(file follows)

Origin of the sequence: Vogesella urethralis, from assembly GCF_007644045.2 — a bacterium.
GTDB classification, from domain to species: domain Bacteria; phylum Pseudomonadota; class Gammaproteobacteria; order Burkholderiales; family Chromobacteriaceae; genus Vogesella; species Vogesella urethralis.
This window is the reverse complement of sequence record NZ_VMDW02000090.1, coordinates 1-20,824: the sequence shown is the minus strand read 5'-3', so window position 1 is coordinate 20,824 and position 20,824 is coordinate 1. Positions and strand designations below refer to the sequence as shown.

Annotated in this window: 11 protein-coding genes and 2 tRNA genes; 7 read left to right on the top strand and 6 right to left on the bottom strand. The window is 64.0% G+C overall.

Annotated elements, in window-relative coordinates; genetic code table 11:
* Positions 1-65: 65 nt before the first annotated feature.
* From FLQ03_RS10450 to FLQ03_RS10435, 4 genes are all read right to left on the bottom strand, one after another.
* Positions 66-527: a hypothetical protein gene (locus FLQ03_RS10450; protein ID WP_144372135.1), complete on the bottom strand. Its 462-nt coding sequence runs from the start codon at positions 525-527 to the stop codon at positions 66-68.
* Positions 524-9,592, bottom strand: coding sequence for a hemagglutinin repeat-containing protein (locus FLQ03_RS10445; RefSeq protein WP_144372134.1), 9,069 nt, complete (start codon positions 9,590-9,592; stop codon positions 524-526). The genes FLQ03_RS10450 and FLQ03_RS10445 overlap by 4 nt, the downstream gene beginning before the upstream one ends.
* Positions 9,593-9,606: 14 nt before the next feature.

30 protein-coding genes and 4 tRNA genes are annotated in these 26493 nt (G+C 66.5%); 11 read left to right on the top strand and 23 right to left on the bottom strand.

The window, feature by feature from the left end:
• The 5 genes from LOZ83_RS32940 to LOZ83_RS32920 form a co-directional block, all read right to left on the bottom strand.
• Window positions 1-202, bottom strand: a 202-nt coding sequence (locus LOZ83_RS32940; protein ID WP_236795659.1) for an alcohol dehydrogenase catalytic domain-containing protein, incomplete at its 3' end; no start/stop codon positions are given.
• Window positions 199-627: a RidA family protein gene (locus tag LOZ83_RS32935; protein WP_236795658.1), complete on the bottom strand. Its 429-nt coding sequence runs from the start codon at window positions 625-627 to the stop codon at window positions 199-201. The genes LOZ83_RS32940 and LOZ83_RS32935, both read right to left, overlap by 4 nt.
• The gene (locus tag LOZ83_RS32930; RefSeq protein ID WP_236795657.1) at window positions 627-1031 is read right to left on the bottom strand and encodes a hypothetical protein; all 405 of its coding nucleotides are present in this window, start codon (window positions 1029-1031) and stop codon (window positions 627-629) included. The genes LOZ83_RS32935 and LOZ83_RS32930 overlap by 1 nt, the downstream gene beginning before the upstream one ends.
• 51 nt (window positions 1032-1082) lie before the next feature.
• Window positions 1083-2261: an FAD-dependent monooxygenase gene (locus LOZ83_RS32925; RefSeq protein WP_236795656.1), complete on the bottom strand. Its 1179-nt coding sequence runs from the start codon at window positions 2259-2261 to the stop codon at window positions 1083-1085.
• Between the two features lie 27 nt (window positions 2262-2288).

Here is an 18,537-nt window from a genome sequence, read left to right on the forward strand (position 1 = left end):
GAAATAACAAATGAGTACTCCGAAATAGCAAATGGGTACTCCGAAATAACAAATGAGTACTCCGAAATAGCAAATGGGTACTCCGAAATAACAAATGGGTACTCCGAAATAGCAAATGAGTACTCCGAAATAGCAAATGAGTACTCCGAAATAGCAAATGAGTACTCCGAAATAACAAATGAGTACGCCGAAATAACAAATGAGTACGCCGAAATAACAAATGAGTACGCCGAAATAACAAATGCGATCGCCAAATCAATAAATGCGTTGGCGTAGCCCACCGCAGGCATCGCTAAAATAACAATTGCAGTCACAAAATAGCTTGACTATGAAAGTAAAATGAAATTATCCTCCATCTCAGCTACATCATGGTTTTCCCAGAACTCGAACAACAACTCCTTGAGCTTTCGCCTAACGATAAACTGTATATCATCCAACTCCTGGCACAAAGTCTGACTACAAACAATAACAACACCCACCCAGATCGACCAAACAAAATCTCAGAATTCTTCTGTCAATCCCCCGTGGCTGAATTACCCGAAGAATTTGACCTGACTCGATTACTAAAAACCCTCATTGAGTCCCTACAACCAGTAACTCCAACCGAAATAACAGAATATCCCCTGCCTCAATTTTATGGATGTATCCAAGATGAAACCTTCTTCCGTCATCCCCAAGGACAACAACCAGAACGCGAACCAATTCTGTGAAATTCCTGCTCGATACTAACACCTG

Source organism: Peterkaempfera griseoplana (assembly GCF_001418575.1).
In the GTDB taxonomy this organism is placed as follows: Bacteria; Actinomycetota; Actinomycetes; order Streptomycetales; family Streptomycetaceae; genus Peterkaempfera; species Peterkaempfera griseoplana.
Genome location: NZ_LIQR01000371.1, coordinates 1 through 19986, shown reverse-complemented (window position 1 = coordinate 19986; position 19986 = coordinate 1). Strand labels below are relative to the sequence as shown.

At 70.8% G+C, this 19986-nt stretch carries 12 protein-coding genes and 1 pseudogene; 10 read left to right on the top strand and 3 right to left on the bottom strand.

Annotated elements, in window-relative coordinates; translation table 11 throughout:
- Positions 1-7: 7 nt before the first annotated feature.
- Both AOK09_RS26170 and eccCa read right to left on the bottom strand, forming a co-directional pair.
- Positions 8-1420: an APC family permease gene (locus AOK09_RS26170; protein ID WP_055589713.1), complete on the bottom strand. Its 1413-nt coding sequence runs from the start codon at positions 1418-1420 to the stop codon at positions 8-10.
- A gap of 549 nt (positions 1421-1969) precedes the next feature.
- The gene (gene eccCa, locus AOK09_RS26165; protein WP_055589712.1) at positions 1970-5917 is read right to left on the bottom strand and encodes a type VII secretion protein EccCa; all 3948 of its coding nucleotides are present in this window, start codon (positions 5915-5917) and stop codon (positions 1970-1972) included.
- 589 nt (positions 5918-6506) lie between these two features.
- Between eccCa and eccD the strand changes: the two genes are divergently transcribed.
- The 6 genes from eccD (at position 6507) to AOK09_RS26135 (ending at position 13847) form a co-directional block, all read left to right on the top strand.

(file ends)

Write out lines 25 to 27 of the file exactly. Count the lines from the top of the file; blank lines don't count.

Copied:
At 70.8% G+C, this 19986-nt stretch carries 12 protein-coding genes and 1 pseudogene; 10 read left to right on the top strand and 3 right to left on the bottom strand.

Annotated elements, in window-relative coordinates; translation table 11 throughout:
- Positions 1-7: 7 nt before the first annotated feature.